“The tipping point is three weeks,” argued a director at one morning administrative gathering. “So and so seemed a bit out of his comfort zone for almost two weeks – then, out of the blue, he was making friends and loving camp.” This paraphrased quote seems to apply to boy after boy whose tenure reaches three weeks and beyond. For most kids, becoming fully connected is the key element of their happiness. Once, on about his eighth day at camp, a chronically homesick camper scored the winning goal in the final moments of an intercamp soccer game. He was carried off the field on the shoulders of his teammates and his homesickness evaporated on the spot.

Clearly, not every youngster will have such an obvious epiphany. In most cases, though, we have become convinced that a boy eventually wakes up one morning and at first consciousness acknowledges to himself that “everybody knows me here.” Furthermore, he knows everybody else, admires his counselors, gets all the camp jokes, and has become comfortable with the camp routine. In short, he no longer finds himself being swept along, but now is charting his own course.

We tell parents of struggling campers that it is only a matter of time before their child surrenders to the fun of camp. Every youngster has a personal tipping point, after which a wonderful camp experience ensues. While our study of the camp adjustment process is by no means scientific, years of experience tells us that by the end of week three, most kids are fully entrenched members of the camp community and loving it.

Thus we feel the three week choice is better than two weeks. There is a greater likelihood that a boy will depart camp fulfilled, recognized and well adapted to camp. As you read onward regarding the longer sessions, keep in mind that three weeks is sufficient for the positive attributes of camp to take hold.  Yes, twenty-one days is enough time for camp to become a child’s “home away from home” – a place and a people to whom he feels strongly connected. It is our hope that one day soon, everybody foreordained to a two week outlook will come to recognize the dramatic difference one week can make.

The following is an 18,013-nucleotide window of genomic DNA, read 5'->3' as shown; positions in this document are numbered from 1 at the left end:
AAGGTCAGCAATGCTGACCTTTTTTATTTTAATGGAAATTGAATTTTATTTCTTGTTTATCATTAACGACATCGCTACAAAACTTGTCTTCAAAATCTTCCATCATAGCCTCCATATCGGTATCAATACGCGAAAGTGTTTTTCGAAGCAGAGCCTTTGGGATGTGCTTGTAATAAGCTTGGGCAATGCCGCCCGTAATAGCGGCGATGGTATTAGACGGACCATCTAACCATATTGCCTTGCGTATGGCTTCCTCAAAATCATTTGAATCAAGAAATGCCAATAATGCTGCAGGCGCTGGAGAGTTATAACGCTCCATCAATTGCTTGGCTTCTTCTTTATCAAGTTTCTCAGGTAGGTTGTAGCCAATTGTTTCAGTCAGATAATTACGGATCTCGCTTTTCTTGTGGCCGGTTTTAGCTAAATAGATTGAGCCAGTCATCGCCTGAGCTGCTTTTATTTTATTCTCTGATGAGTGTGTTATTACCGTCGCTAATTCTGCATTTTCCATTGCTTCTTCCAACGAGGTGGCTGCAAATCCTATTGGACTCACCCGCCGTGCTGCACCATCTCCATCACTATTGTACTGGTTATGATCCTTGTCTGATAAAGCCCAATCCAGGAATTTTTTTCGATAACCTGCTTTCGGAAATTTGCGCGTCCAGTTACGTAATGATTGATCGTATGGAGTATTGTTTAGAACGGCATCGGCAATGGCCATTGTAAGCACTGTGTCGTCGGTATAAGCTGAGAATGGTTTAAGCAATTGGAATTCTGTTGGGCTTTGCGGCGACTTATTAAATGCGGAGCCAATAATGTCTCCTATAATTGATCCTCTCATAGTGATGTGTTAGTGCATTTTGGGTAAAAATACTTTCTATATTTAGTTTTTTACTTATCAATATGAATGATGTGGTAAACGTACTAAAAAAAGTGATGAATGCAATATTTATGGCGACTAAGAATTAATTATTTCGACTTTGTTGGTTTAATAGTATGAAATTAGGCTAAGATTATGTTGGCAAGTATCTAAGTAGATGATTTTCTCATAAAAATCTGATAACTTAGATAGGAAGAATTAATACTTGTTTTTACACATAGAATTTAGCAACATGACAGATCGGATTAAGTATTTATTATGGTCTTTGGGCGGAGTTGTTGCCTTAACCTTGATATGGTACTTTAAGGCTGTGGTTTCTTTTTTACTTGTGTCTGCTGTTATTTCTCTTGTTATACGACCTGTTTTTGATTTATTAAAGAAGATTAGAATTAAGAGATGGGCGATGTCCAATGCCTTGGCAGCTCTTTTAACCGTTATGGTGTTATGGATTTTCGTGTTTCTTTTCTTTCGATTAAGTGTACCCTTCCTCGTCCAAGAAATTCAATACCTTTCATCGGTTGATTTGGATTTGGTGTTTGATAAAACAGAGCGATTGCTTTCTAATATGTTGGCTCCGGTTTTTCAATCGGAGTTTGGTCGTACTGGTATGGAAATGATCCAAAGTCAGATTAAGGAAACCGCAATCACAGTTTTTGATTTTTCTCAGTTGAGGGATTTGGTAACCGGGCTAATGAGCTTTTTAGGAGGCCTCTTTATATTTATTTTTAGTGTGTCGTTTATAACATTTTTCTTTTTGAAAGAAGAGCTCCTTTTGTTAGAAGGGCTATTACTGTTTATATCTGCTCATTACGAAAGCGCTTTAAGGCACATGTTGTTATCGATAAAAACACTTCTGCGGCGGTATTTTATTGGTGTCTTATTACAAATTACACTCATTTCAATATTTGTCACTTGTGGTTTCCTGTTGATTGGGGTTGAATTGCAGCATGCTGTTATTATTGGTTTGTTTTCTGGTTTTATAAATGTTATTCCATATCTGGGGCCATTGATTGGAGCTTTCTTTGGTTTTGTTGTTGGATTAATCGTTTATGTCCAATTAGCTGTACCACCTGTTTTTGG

Kingswood has always respected the filial value of a sojourn to grandmother’s, a clan reunion or a lengthy family trek to some exotic location. However, at Kingswood, two distinct sessions have remained our standard tenures, not solely in deference to a families’ needs to save large chunks of summer time for themselves, but also because we feel that twenty-eight days of camp is the optimal short-term stint.

Knowing, as we do, that by the end of the third week just about all campers are on a roll, the staff now is now in a position to use that fourth week to completely win boys over to the camp experience. Indeed, deep into every session, barring none, we find ourselves promising everyone that the upcoming week will be a great one for all of us, with full confidence that boys will be satisfied with the outcome simply because they want it that way. There is no stress – that weight of homesickness, that need to impress or perform, that burden of wondering how to connect. All of these issues are long forgotten as that last week flies by very quickly.